13 – In the New Volume Wizard window, on the Before you begin page, click Next.

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14 – On the Select the server and disk page, in the Disk pane, click the Mirrored Disk virtual disk, and then click Next.

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15 – On the Specify the size of the volume page, click Next to confirm the default selection.

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16 – On the Assign to a drive letter or folder page, in the Drive letter drop-down list, ensure that E is selected, and then click Next.

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17 – On the Select file system settings page, in the File system drop-down list, click ReFS, in the Volume label text box, type New Volume, and then click Next.

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18 – On the Confirm selections page, click Create.

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19 – On the Completion page, wait until the creation completes, and then click Close.

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04 – Copy a file to the volume, and verify it is visible in File Explorer

1 – On DC-CLOUD, click Start, on the Start screen, type command prompt, and then press Enter.

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2 – When you receive the command prompt, type the following command, and then press Enter:

Copy C:\windows\system32\write.exe E:\

 

3 – Close Command Prompt.

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4 – On the taskbar, click the File Explorer icon.

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5 –  In the File Explorer window, in the navigation pane, click New Volume (E:). and Verify that write.exe is visible in the file list. 

42.pngClose File Explorer.

05 – Remove a physical drive to simulate drive failure (Please Refer to the Pictures)

1 – On the host computer, open Hyper-V Manager. the Virtual Machines pane, right-click DC-Server=Win 2016, and then click Settings.

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2 – In Settings for DC-Server=Win 2016, in the Hardware pane, click the hard drive that begins with DC-Server=Win 2016Hard Disk 06.

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4 – In the Hard Drive pane, click Remove, click OK, and then click Continue.

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06 – Verify that the file is still available

1 – Switch to DC-CLOUD SERVER, and On the taskbar, click the File Explorer icon.

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2 – In the 
File Explorer window, in the navigation pane, click New Volume (E:).

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In the 
file list pane, verify that write.exe is still available. then Close File Explorer.


3 – In 
Server Manager, in the STORAGE POOLS pane, on the menu bar, click Refresh “Storage Pools”.

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4 – In the VIRTUAL DISK pane, right-click Mirrored Disk, and then click Properties.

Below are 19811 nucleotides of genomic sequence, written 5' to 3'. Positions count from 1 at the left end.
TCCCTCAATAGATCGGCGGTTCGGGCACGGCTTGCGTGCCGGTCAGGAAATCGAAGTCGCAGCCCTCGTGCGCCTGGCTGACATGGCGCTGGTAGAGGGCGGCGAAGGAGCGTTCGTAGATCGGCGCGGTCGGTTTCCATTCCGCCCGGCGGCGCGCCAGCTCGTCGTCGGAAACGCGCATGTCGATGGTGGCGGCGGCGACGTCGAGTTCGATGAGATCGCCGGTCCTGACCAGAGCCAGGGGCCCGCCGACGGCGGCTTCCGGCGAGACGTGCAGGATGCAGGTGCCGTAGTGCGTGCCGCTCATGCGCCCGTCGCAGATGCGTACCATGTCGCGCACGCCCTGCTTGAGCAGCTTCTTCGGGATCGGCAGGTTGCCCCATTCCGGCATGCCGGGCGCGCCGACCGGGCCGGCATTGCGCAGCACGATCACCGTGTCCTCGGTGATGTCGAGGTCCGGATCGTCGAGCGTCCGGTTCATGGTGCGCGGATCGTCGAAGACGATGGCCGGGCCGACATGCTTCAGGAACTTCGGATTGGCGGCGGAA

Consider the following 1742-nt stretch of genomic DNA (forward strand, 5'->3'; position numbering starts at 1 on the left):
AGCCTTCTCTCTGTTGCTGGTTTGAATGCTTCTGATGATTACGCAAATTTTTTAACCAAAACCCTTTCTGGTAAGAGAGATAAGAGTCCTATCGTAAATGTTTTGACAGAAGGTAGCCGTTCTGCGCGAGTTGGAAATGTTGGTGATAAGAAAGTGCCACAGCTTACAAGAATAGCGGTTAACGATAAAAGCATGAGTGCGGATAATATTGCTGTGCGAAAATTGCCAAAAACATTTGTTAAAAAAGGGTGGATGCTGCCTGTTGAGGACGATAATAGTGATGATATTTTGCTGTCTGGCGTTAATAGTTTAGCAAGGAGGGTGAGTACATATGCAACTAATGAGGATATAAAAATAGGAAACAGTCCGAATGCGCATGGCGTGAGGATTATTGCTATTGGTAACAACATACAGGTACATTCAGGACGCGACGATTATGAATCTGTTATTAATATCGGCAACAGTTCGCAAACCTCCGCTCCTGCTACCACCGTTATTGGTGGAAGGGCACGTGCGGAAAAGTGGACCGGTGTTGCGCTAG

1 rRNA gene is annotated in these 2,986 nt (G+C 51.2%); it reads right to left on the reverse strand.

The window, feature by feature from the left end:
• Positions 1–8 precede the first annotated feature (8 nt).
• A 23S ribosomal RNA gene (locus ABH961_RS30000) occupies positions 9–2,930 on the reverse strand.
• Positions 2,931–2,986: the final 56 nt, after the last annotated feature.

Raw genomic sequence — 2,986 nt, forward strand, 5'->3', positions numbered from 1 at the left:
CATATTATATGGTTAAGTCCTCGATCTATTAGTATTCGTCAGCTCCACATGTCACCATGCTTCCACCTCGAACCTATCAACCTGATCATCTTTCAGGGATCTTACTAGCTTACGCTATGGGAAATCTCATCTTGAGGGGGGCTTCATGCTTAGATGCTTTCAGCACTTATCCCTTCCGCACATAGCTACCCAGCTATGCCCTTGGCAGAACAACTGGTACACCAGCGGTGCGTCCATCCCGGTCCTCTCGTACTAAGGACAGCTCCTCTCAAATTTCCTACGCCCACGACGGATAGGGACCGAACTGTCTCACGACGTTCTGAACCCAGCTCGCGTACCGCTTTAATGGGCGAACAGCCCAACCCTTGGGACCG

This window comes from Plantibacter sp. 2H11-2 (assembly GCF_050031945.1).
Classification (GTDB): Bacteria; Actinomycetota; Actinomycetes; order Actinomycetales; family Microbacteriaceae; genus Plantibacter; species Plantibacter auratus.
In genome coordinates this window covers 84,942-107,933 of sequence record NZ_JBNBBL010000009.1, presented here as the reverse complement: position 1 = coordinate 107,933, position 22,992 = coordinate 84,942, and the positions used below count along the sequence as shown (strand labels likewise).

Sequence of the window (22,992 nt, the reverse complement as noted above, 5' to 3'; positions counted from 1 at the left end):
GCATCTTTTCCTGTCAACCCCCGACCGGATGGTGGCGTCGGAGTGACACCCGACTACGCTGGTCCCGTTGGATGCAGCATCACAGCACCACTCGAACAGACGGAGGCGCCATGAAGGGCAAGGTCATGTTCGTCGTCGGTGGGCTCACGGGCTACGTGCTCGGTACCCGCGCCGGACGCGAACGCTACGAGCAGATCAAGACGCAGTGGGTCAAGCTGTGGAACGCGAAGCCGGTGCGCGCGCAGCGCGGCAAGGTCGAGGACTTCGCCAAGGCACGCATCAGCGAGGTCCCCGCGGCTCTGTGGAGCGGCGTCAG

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5 – In the Mirrored Disk Properties dialog box, in the left pane, click Health.

49.pngNotice that the Health Status indicates a warning. The Operational Status should indicate one or more of the following: Incomplete, Unknown, or Degraded.

07 – Add a new disk to the storage pool and remove the broken disk

1 – On DC-CLOUD, in Server Manager, in the STORAGE POOLS pane, on the menu bar, click Refresh “Storage Pools”,  In the STORAGE POOLS pane, right-click StoragePool1, and then click Add Physical Disk.

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2 – In the Add Physical Disk window, click the first disk in the list, and then click OK.

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3 – Right-click Start, and then click Windows PowerShell (Admin).

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4 – In Windows PowerShell, type the following command, and then press Enter:

Get-PhysicalDisk

5 – Note the FriendlyName for the disk that shows an OperationalStatus of Lost Communication.

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6 – In Windows PowerShell, type the following command, and then press Enter:

$Disk = Get-PhysicalDisk -FriendlyName “diskname”

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Replace diskname with the name of the disk that you noted in Step 6.

7 – In Windows PowerShell, type the following command, and then press Enter:

Remove-PhysicalDisk -PhysicalDisks $disk -StoragePoolFriendlyName StoragePool1

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8 – In Windows PowerShell, type A, and then press Enter.

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9 – In Server Manager, in the STORAGE POOLS pane, on the menu bar, click the Refresh“Storage Pools” button to see the warnings disappear.

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Results: After completing this exercise, you will have successfully created a storage pool and added five disks to it. Additionally, you should have created a three-way mirrored, thinly-provisioned virtual disk from the storage pool. You also should have copied a file to the new volume and then verified that it is accessible. Next, after removing a physical drive, you should have verified that the virtual disk was still available and that you could access it. Finally, you should have added another physical disk to the storagepool.